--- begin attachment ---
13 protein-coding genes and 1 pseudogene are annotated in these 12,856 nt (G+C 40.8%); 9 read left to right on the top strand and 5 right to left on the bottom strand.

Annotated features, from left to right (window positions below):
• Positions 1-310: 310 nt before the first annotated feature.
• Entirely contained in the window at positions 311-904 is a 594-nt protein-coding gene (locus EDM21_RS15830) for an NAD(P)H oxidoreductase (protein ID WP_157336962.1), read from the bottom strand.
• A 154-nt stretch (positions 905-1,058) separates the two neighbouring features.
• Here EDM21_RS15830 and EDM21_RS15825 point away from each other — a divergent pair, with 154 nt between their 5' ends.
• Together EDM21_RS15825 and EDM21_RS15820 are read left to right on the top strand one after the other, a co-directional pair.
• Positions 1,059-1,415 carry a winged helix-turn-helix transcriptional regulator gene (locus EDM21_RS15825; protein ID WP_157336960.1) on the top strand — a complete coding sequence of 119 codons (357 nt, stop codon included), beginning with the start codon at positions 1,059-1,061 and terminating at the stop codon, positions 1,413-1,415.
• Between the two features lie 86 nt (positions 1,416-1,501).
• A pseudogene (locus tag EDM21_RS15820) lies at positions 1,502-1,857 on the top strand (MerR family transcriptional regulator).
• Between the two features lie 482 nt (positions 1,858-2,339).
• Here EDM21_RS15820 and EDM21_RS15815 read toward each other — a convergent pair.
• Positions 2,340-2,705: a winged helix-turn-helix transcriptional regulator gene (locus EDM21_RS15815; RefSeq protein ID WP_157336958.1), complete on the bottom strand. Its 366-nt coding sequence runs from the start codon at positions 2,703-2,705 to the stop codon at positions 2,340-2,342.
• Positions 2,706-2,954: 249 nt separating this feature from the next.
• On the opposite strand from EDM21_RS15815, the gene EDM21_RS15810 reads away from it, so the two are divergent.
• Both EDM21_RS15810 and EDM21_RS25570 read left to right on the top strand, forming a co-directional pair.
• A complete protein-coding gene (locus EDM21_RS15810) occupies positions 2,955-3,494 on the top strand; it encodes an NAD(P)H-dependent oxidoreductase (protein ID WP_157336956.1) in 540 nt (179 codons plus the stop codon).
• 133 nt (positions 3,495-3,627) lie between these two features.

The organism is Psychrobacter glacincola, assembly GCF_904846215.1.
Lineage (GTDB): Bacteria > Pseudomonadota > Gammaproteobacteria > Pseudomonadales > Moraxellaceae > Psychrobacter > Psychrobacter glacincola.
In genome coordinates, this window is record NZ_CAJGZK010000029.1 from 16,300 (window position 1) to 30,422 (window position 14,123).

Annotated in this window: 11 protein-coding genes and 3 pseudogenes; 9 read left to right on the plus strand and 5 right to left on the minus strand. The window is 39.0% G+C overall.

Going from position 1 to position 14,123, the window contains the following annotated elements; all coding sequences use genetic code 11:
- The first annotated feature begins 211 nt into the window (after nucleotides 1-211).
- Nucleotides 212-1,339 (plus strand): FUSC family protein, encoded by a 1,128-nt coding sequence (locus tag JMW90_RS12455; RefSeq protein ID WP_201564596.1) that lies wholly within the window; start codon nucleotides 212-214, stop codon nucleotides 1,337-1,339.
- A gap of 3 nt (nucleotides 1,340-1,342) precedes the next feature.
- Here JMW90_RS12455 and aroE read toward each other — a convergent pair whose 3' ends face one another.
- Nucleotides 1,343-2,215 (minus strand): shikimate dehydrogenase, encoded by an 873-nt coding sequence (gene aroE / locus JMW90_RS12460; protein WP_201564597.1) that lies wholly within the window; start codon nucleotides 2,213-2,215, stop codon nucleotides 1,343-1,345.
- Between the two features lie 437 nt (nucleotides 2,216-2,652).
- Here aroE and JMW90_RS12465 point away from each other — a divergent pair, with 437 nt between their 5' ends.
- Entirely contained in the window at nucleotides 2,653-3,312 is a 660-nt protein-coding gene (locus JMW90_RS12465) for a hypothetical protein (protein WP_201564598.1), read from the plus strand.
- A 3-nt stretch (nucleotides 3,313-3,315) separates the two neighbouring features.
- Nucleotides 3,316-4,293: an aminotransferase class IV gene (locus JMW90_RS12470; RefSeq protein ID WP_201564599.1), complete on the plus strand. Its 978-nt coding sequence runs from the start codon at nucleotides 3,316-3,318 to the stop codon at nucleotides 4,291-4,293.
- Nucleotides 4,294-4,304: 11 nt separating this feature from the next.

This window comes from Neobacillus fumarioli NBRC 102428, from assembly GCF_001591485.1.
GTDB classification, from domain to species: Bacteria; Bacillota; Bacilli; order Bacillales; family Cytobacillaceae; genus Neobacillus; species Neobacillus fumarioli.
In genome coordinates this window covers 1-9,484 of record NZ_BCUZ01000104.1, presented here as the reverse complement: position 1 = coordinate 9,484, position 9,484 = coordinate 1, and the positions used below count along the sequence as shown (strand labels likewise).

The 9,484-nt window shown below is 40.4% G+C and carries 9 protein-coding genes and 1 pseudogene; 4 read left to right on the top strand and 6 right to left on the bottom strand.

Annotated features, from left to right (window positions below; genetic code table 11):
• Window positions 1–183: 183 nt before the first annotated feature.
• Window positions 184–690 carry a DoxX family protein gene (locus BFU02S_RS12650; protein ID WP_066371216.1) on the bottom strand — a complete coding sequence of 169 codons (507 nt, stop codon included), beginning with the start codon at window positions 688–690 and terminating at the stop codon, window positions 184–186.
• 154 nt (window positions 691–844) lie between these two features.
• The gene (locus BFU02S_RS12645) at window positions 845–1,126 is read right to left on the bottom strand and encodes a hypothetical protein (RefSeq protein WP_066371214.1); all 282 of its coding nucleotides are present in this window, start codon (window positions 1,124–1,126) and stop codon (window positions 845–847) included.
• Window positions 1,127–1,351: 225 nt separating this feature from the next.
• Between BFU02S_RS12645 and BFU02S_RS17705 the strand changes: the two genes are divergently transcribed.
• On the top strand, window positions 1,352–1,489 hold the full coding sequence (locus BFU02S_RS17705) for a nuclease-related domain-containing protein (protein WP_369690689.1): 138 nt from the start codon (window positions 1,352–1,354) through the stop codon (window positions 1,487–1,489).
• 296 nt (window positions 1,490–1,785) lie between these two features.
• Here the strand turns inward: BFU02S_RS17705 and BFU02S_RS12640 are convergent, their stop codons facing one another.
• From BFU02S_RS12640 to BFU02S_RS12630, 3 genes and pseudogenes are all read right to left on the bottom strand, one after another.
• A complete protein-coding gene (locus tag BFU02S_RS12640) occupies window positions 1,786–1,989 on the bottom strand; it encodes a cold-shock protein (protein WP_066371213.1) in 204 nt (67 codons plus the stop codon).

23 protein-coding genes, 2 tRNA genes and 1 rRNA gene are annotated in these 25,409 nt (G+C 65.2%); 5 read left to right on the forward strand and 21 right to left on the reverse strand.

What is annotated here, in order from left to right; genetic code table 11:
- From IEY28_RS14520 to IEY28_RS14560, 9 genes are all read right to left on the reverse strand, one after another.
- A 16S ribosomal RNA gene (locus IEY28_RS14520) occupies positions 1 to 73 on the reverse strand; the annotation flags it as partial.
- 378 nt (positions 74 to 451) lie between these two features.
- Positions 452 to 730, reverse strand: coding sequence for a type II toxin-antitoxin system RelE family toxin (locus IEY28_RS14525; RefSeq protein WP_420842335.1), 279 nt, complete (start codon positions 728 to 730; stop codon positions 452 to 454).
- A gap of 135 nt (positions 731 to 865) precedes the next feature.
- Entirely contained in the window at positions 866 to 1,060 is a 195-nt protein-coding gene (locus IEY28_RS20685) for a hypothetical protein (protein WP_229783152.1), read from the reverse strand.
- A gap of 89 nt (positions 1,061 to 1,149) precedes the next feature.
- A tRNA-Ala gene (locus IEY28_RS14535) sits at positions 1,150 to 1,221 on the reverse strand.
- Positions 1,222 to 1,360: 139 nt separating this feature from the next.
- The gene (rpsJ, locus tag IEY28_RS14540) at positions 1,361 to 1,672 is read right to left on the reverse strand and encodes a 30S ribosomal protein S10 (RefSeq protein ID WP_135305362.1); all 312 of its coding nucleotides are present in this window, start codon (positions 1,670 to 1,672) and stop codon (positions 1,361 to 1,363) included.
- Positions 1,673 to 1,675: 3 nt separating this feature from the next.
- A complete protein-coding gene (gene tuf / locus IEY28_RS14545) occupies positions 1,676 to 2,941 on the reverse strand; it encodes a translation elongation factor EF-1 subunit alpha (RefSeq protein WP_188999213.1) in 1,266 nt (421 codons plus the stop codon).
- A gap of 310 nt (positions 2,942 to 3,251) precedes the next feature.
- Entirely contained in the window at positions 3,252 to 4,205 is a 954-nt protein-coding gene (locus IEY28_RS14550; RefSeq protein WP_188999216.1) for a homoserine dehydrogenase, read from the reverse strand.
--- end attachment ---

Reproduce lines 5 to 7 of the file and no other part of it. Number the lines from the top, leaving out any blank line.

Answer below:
• A 154-nt stretch (positions 905-1,058) separates the two neighbouring features.
• Here EDM21_RS15830 and EDM21_RS15825 point away from each other — a divergent pair, with 154 nt between their 5' ends.
• Together EDM21_RS15825 and EDM21_RS15820 are read left to right on the top strand one after the other, a co-directional pair.